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Messages - John Nettles

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31
Routes / Re: South of Buffalo
« on: March 28, 2022, 08:52:38 am »
I am not local nor familiar with the area.  For what it is worth, the Strava heat map shows cyclist use US-62/South Park Ave. north out of Hamburg all the way to Buffalo.  Once in Buffalo, continue on South Park Ave. as US-62 turns right then you can look at Google Maps bicycle mode to see where the bike paths are to the Peace Bridge. 

The speed limit on US-62 seems to be 45mph or less and has a shoulder south of Lackawanna where then a bike lane seems to appear. 

Tailwinds, John

32
Gear Talk / Re: Suspension seat post
« on: March 25, 2022, 09:43:16 am »
I have used the Thudbuster ST and liked it.  However, it was heavy so I only use it on a mostly gravel tour. 

I will seriously consider getting one of the newer versions https://canecreek.com/product/eesilk-plus/ when they come out as they are a lot lighter and I think I only need 20mm or 35mm of travel as the 50mm was not bottomed out very often at all. I am torn between the 20mm for full time use as it will take the buzz out of chip seal roads but the 35mm would be better for gravel roads.

Another option is the Red Shift Sports seatposts https://redshiftsports.com/products/shockstop-suspension-seatpost but I know the ThudBusters have pretty good reliability. 

Tailwinds, John

33
Routes / Re: El Paso bypass
« on: March 25, 2022, 08:01:35 am »
Sort of hard to know unless you live locally as I doubt more than a few non-locals have ridden both routes and kept track of the differences.  My guess is that the bypass would be faster but not by much, i.e. maybe less than 30 minutes overall.  Any time savings based on not having to stop at lights would be off set by the extra miles.  However, there may be more places you might stop at and sight see, buy supplies, etc. along the main route so I guess that could change the equation.  My suggestion is to ride an extra hour or two earlier.

34
General Discussion / Re: Di2 on Supported Southern Tier trip
« on: March 25, 2022, 07:55:43 am »
I don't agree that any of those would "mean the end of your dream ride" and I am not clear on what a simpler choice  you are suggesting.

 
My recommendation:  Keep it simple.  You can ride any bike across the USA - it doesn't have the latest high end components to have an enjoyable and successful ride.  Things may go wrong with complex components which may mean the end of your dream ride.   For example:
a) Your bike falls over and bends a rotor on your disc brakes;
Not a huge deal.  First off it isn't a frequent problem and second you can pull off the caliper on that wheel and tie it out of the way and ride with one brake until you get to where you can get another disc.Or just remove the rotor until you can get a new one.b) Your electronic shifters fail;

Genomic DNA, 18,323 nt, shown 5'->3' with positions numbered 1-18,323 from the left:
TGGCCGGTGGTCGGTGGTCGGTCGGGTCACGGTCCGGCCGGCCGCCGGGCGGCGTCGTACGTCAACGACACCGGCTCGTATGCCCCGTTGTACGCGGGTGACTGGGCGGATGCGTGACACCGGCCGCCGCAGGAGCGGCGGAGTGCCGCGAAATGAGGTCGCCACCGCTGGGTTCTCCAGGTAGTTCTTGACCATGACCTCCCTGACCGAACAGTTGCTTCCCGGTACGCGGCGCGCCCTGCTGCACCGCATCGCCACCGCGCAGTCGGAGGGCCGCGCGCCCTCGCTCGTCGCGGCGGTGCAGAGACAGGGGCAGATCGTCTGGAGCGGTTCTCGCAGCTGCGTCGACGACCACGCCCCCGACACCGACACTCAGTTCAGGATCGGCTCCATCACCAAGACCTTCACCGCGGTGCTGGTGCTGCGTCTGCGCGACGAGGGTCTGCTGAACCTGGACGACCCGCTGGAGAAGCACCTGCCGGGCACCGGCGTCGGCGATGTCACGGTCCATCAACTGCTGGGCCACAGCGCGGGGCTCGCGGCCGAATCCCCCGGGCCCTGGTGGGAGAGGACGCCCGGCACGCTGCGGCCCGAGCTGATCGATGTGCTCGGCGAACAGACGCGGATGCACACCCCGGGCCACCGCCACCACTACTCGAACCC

My understanding is the following... Electronic shifting is actually more reliable than mechanical.  Adjustment is easier, more precise, and less frequent.  The large majority of fussing with shifting issues has to do with cable so the lack of them is a good thing.  A downside is dealing with charging.  Another is availability of parts is worse.  One interesting thing is that if a shifter is broken you can shift from the derailleur itself until you get a new shifter, at heast with the shimano setup.  Even the bike packing community is starting to use electronic and even in pretty severe conditions.  See the following link for some interesting info https://bikepacking.com/gear/electronic-shifting-reliability-video/
c) Embedded cables within the bike frame fray and fail;
If properly done they are less likely to be a problem than external ones and if they present a pronlem external routing could be done to get going again if necessary, but I don't see a reason you'd need to.Sram AXS shifters are totally wireless so there are no cables to route, fray, etc. Granted, you do have to take the little charger along to charge the battery every few weeks but not a big deal.d) Pannier racks break;
Not likely unless poor quality and or seriously overloaded and certainly unlikely to end a dream trip.  Not sure what alternative you are suggesting here, frame mounted bags?  They can fail too.  Pretty much anything can.
You can always carry hose clamps and zip ties like I have for decades and (knock knock) have never used them for a broken rack.  I have had Ortlieb mounting parts break/come off but the Bruce Gordon and Tubus racks have been fine.e) Your GPS dies and you don't have any cell phone coverage or hard copy maps (that has happened to me!)
And that ended your dream trip?  Seems unlikely.  The OP is asking about a coast to coast trip.  I bet he'd do what I'd do and keep heading in the general direction he needed to go.  Asking directions when he could, but he'd probably never be without any paper map or downloaded map on the phone.  At the very least he'd probably have the free state map from the DOT for that state.
f) and so forth...

Lot of good, simple bikes out there that will get you across the USA.  The one you'll see the most often is the Surly Long Haul Trucker.   People rave about its reliability and comfort.   You don't have to go high end to have a great ride.